Man Utd boss left cursing his luck and Fergie Time in reverse
After losing 10 games this season David Moyes is becoming accustomed to disappointment as the Manchester United manager who faces the arguably impossible job of replacing Sir Alex Ferguson.
But when his side conceded a 94th-minute equaliser against bottom-of-the-table Fulham on Sunday, the United manager wore the look of a man in disbelief, a man who has started to question whether there is some greater force at work.
Ferguson said in his recent autobiography that he used to point to his watch in games to spook opposing teams, as if to say "we're coming for you". Such was his team's capacity to score late on, those added-on minutes came to be known as "Fergie Time".
Under Moyes, though, the concept appears to be working in reverse.
This is the fourth time under Moyes that United have let in a crucial late goal. Southampton and Cardiff both earned last-gasp draws, with Swansea knocking them out of the FA Cup at Old Trafford courtesy of a 90th-minute effort.
United's season of woe
- 1 Sep: A Daniel Sturridge goal condemns Moyes's men to a 1-0 defeat at Anfield
- 22 Sep: Suffer a major setback, losing 4-1 in the Manchester derby.
- 28 Sep: Lose 2-1 at home to West Brom
- 19 Oct: Held to a 1-1 draw at home by Southampton
- 4 Dec: A 1-0 defeat at Old Trafford by Everton
- 7 Dec: Newcastle loss marks two home defeats in four days
- 1 Jan: A disastrous New Year's Day - a 2-1 home defeat by Tottenham
- 5 Jan: Knocked out of the FA Cup by Swansea at Old Trafford
- 19 Jan: A rampant Chelsea beat United 3-1 at Stamford Bridge
- 22 Jan: Dumped out of the League Cup by Sunderland on penalties
- 1 Feb: Stoke beat United 2-1 with a Charlie Adam winner
- 9 Feb: Held 2-2 at home by bottom club Fulham
Having completely dominated against Rene Meulensteen's stubborn side, United eventually recovered from Steve Sidwell's early opener to score twice in as many minutes through Robin van Persie and Michael Carrick.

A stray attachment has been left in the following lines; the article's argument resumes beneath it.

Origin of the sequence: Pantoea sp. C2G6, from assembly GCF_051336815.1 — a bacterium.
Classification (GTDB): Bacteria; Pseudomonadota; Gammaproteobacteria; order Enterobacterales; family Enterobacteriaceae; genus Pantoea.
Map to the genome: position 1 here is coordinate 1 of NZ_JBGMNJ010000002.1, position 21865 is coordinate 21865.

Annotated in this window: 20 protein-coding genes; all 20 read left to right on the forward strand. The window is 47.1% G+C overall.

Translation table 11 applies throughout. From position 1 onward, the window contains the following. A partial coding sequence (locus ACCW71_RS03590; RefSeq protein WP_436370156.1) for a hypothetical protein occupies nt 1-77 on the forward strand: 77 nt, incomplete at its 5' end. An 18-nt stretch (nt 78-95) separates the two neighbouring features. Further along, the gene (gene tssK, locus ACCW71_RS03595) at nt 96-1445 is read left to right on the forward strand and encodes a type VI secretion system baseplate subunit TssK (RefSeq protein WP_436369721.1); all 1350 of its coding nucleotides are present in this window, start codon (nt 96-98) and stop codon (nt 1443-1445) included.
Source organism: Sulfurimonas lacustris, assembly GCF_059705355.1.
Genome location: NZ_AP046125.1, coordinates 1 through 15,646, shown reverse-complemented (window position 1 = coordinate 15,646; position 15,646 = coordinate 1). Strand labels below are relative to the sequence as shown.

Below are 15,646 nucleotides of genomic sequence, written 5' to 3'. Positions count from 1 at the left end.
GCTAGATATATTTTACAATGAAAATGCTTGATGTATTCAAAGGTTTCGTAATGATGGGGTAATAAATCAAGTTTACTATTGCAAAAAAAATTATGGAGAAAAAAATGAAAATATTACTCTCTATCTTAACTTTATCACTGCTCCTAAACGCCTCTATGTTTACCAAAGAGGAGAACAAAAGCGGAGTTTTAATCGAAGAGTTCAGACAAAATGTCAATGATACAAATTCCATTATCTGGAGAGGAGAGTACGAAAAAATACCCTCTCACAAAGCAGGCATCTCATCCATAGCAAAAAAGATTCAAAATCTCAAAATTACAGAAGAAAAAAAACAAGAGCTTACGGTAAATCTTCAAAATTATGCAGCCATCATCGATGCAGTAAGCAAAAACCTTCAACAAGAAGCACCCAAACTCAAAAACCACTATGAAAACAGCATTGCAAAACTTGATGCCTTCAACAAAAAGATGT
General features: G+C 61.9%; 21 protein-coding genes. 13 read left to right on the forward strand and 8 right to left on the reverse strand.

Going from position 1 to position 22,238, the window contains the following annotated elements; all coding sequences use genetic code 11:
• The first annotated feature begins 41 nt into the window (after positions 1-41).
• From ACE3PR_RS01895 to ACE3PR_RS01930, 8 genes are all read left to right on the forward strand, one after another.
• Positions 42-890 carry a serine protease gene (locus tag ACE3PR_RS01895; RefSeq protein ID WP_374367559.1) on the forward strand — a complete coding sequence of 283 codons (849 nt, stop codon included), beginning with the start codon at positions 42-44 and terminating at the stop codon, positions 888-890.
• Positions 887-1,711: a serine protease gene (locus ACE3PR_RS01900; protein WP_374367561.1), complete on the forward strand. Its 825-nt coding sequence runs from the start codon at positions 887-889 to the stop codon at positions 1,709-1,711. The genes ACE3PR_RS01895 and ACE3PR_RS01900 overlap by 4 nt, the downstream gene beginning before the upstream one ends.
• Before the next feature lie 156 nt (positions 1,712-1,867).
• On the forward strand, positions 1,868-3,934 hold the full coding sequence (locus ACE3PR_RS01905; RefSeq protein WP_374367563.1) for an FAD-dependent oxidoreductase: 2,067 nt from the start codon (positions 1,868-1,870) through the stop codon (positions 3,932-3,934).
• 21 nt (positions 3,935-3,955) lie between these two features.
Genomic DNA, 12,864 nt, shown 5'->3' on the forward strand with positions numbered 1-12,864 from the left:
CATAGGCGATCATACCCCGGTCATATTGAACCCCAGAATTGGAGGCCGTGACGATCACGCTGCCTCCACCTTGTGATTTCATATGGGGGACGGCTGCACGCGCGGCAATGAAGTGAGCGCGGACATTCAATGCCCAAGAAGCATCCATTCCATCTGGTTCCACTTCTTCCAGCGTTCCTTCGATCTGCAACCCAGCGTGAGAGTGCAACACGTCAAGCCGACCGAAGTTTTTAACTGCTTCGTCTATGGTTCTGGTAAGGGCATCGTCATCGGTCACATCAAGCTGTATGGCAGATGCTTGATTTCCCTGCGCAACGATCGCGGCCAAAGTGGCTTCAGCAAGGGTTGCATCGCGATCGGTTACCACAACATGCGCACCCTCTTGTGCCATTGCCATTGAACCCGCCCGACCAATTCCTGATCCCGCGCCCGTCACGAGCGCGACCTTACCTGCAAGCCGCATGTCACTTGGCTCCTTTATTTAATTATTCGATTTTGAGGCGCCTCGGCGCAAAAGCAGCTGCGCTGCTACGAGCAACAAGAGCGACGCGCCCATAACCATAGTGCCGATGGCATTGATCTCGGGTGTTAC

Such was the relief after the most one-sided match at Old Trafford this season, Moyes and his assistant Phil Neville turned to the jubilant home fans and started double fist pumping the air.
It was similar to the celebrations displayed by Ferguson and his sidekick Brian Kidd when United scored in stoppage time in a 2-1 win over Sheffield Wednesday during their run to a first Premier League title in 1993.
It was to be beaten, though. Given that he worked alongside Ferguson for five years, Meulensteen probably has a better grip of "Fergie Time" than anyone in the Premier League and he got his taste of it from the opposition bench when he leapt to celebrate Darren Bent's header.
"It's been a bit like that this season so far," Moyes admitted afterwards. "But today was probably as bad as it gets. We completely dominated the game and being 1-0 down was bad enough, but the amount of attempts and chances and the play we had, how we didn't win the game comfortably, I've no idea."
Conceding so late on is a troubling trend. But reaching a point where the manager cannot understand why his side is not winning must be becoming worryingly familiar for United fans. Moyes admitted a similar point when they lost at Stoke in their previous match.
Winning just three of nine games in 2014 has led him to a stage where he also confessed in his programme notes that his focus was now on next season's Champions League.
That has seemed the limit of United's ambitions for a while, but it is significant that, until now, Moyes has deflected questions about whether his side can still challenge for the title.